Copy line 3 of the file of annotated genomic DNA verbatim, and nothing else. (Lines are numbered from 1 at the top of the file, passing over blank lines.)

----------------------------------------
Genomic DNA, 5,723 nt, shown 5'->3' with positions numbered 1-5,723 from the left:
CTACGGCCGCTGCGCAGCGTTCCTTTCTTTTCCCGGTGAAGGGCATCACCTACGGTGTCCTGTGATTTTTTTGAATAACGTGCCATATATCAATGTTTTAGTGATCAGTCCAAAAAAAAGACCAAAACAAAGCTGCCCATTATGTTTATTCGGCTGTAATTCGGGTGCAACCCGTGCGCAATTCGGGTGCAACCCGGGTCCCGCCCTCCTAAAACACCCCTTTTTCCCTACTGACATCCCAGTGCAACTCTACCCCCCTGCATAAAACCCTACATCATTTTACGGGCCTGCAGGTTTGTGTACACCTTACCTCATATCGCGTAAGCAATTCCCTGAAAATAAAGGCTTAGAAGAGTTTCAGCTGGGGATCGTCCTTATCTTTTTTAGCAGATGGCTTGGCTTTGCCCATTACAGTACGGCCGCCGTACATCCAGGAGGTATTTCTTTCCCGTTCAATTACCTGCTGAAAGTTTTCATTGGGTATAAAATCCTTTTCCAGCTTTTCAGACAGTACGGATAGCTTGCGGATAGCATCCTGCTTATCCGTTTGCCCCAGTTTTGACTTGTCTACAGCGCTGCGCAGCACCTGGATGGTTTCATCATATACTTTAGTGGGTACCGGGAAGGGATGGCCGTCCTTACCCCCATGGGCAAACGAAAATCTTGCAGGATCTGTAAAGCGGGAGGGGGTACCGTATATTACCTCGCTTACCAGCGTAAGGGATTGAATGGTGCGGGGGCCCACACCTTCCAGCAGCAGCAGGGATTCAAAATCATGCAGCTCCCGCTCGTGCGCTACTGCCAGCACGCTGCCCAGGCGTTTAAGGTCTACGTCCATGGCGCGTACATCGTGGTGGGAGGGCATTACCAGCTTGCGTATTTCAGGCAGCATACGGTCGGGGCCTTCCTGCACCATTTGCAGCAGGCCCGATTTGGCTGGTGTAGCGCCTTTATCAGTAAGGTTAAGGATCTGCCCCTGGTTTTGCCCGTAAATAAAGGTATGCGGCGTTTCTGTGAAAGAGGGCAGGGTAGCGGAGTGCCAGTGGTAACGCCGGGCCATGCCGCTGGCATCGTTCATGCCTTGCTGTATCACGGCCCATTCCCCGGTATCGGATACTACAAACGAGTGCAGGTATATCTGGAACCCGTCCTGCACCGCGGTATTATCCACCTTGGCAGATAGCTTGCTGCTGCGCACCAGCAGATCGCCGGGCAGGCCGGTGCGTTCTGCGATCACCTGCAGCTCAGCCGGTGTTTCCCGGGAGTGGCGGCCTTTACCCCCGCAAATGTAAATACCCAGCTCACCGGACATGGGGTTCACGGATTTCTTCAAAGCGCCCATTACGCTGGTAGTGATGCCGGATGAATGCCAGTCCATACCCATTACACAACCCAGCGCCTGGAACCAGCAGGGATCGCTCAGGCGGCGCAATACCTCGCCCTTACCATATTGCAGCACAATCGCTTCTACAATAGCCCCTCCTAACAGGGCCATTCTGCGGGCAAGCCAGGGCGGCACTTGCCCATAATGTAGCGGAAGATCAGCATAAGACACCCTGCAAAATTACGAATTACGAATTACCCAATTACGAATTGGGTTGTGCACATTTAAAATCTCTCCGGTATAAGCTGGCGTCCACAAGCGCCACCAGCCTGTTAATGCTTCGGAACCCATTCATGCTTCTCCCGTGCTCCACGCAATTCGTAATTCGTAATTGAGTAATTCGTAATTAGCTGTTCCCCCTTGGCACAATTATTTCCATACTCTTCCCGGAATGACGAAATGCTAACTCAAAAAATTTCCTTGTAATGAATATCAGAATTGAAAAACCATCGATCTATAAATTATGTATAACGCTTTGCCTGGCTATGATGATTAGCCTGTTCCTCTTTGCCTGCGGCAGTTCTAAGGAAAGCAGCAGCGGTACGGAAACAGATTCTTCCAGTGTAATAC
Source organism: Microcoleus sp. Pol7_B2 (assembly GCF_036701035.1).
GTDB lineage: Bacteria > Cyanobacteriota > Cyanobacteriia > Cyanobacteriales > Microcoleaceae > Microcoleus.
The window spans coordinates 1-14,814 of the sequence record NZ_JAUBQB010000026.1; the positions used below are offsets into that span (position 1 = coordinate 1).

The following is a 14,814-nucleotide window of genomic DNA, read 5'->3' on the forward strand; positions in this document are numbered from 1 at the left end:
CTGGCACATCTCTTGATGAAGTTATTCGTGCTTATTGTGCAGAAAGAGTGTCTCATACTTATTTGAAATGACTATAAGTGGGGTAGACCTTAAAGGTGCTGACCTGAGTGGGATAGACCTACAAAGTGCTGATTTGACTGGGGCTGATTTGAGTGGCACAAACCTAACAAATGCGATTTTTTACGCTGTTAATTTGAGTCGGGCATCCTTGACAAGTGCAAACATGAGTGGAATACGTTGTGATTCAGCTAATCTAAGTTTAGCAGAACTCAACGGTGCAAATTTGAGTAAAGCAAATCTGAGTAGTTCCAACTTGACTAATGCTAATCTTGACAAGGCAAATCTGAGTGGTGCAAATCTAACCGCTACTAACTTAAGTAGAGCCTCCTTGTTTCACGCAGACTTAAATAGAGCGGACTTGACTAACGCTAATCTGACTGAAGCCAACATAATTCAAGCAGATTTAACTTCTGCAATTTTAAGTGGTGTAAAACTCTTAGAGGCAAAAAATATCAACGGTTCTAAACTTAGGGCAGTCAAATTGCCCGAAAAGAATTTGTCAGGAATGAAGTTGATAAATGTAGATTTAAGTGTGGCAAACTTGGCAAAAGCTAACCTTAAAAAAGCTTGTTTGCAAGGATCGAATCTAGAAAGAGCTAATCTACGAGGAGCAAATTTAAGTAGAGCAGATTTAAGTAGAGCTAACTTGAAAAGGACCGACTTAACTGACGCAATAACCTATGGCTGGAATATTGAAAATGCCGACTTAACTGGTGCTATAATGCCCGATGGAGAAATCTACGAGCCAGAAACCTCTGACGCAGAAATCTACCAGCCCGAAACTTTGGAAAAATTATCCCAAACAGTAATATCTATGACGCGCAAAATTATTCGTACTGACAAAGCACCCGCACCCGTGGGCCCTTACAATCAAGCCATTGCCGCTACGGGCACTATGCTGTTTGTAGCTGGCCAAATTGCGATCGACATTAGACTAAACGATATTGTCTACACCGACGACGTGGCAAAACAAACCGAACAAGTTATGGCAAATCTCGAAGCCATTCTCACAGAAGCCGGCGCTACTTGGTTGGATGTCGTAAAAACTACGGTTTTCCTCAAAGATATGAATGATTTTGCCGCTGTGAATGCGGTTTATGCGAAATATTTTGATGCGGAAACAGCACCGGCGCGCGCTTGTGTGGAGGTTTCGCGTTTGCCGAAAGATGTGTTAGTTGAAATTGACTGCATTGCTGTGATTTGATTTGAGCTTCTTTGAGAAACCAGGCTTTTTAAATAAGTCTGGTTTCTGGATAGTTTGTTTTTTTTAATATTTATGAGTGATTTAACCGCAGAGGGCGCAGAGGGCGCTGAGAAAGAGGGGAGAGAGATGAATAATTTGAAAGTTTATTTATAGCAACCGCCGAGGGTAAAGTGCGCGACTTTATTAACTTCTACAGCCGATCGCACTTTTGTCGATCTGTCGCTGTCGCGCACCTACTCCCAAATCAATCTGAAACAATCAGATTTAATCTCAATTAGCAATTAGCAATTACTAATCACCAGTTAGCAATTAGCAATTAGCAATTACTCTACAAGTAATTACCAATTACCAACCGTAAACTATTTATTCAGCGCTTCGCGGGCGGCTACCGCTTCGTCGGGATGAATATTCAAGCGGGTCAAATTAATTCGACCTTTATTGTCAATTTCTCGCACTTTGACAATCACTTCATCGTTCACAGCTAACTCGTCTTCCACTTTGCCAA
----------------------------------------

Source organism: Microcoleus sp. Pol7_B2 (assembly GCF_036701035.1).